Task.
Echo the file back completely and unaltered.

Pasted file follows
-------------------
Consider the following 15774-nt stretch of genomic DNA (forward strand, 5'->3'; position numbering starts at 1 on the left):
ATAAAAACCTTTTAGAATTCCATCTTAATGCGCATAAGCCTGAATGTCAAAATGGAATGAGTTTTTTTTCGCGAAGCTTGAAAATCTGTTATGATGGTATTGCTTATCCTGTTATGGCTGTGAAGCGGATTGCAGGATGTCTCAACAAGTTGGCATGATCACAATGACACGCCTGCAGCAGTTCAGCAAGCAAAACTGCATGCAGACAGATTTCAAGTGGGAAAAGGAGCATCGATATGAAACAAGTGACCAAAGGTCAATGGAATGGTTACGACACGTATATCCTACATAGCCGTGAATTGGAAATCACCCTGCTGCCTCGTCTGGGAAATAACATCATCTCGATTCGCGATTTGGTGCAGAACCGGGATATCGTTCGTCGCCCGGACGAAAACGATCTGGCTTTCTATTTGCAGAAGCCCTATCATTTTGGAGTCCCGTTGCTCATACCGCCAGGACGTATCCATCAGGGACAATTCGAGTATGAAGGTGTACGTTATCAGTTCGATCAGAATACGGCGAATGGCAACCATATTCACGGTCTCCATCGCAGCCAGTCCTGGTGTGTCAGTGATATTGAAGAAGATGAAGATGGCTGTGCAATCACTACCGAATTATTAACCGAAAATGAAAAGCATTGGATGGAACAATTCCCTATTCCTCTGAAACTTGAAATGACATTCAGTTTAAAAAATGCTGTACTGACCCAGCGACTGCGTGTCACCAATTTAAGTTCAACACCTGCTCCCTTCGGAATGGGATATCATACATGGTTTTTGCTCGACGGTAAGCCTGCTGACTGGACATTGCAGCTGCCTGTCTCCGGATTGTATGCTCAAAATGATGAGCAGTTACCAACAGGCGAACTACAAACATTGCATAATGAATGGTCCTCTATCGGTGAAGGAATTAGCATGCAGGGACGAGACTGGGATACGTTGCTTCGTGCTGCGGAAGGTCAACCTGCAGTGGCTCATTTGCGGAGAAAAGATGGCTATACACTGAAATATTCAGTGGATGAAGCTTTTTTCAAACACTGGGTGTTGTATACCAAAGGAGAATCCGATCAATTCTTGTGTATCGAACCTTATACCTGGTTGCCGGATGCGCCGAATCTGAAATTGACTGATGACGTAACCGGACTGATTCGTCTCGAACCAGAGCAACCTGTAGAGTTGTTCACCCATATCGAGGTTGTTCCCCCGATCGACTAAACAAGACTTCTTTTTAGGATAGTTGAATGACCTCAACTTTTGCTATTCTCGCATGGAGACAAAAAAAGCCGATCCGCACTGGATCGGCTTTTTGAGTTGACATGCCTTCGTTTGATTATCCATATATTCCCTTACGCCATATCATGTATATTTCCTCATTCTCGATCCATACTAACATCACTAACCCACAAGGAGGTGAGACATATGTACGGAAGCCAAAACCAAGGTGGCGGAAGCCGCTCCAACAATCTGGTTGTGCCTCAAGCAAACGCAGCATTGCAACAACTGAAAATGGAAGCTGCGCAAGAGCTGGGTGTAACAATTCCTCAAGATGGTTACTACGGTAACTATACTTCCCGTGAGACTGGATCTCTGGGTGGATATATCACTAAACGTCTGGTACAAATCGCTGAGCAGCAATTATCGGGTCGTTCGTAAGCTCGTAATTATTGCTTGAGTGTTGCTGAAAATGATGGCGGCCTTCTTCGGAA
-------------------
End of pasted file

Consider the following 15774-nt stretch of genomic DNA (forward strand, 5'->3'; position numbering starts at 1 on the left):
ATAAAAACCTTTTAGAATTCCATCTTAATGCGCATAAGCCTGAATGTCAAAATGGAATGAGTTTTTTTTCGCGAAGCTTGAAAATCTGTTATGATGGTATTGCTTATCCTGTTATGGCTGTGAAGCGGATTGCAGGATGTCTCAACAAGTTGGCATGATCACAATGACACGCCTGCAGCAGTTCAGCAAGCAAAACTGCATGCAGACAGATTTCAAGTGGGAAAAGGAGCATCGATATGAAACAAGTGACCAAAGGTCAATGGAATGGTTACGACACGTATATCCTACATAGCCGTGAATTGGAAATCACCCTGCTGCCTCGTCTGGGAAATAACATCATCTCGATTCGCGATTTGGTGCAGAACCGGGATATCGTTCGTCGCCCGGACGAAAACGATCTGGCTTTCTATTTGCAGAAGCCCTATCATTTTGGAGTCCCGTTGCTCATACCGCCAGGACGTATCCATCAGGGACAATTCGAGTATGAAGGTGTACGTTATCAGTTCGATCAGAATACGGCGAATGGCAACCATATTCACGGTCTCCATCGCAGCCAGTCCTGGTGTGTCAGTGATATTGAAGAAGATGAAGATGGCTGTGCAATCACTACCGAATTATTAACCGAAAATGAAAAGCATTGGATGGAACAATTCCCTATTCCTCTGAAACTTGAAATGACATTCAGTTTAAAAAATGCTGTACTGACCCAGCGACTGCGTGTCACCAATTTAAGTTCAACACCTGCTCCCTTCGGAATGGGATATCATACATGGTTTTTGCTCGACGGTAAGCCTGCTGACTGGACATTGCAGCTGCCTGTCTCCGGATTGTATGCTCAAAATGATGAGCAGTTACCAACAGGCGAACTACAAACATTGCATAATGAATGGTCCTCTATCGGTGAAGGAATTAGCATGCAGGGACGAGACTGGGATACGTTGCTTCGTGCTGCGGAAGGTCAACCTGCAGTGGCTCATTTGCGGAGAAAAGATGGCTATACACTGAAATATTCAGTGGATGAAGCTTTTTTCAAACACTGGGTGTTGTATACCAAAGGAGAATCCGATCAATTCTTGTGTATCGAACCTTATACCTGGTTGCCGGATGCGCCGAATCTGAAATTGACTGATGACGTAACCGGACTGATTCGTCTCGAACCAGAGCAACCTGTAGAGTTGTTCACCCATATCGAGGTTGTTCCCCCGATCGACTAAACAAGACTTCTTTTTAGGATAGTTGAATGACCTCAACTTTTGCTATTCTCGCATGGAGACAAAAAAAGCCGATCCGCACTGGATCGGCTTTTTGAGTTGACATGCCTTCGTTTGATTATCCATATATTCCCTTACGCCATATCATGTATATTTCCTCATTCTCGATCCATACTAACATCACTAACCCACAAGGAGGTGAGACATATGTACGGAAGCCAAAACCAAGGTGGCGGAAGCCGCTCCAACAATCTGGTTGTGCCTCAAGCAAACGCAGCATTGCAACAACTGAAAATGGAAGCTGCGCAAGAGCTGGGTGTAACAATTCCTCAAGATGGTTACTACGGTAACTATACTTCCCGTGAGACTGGATCTCTGGGTGGATATATCACTAAACGTCTGGTACAAATCGCTGAGCAGCAATTATCGGGTCGTTCGTAAGCTCGTAATTATTGCTTGAGTGTTGCTGAAAATGATGGCGGCCTTCTTCGGAA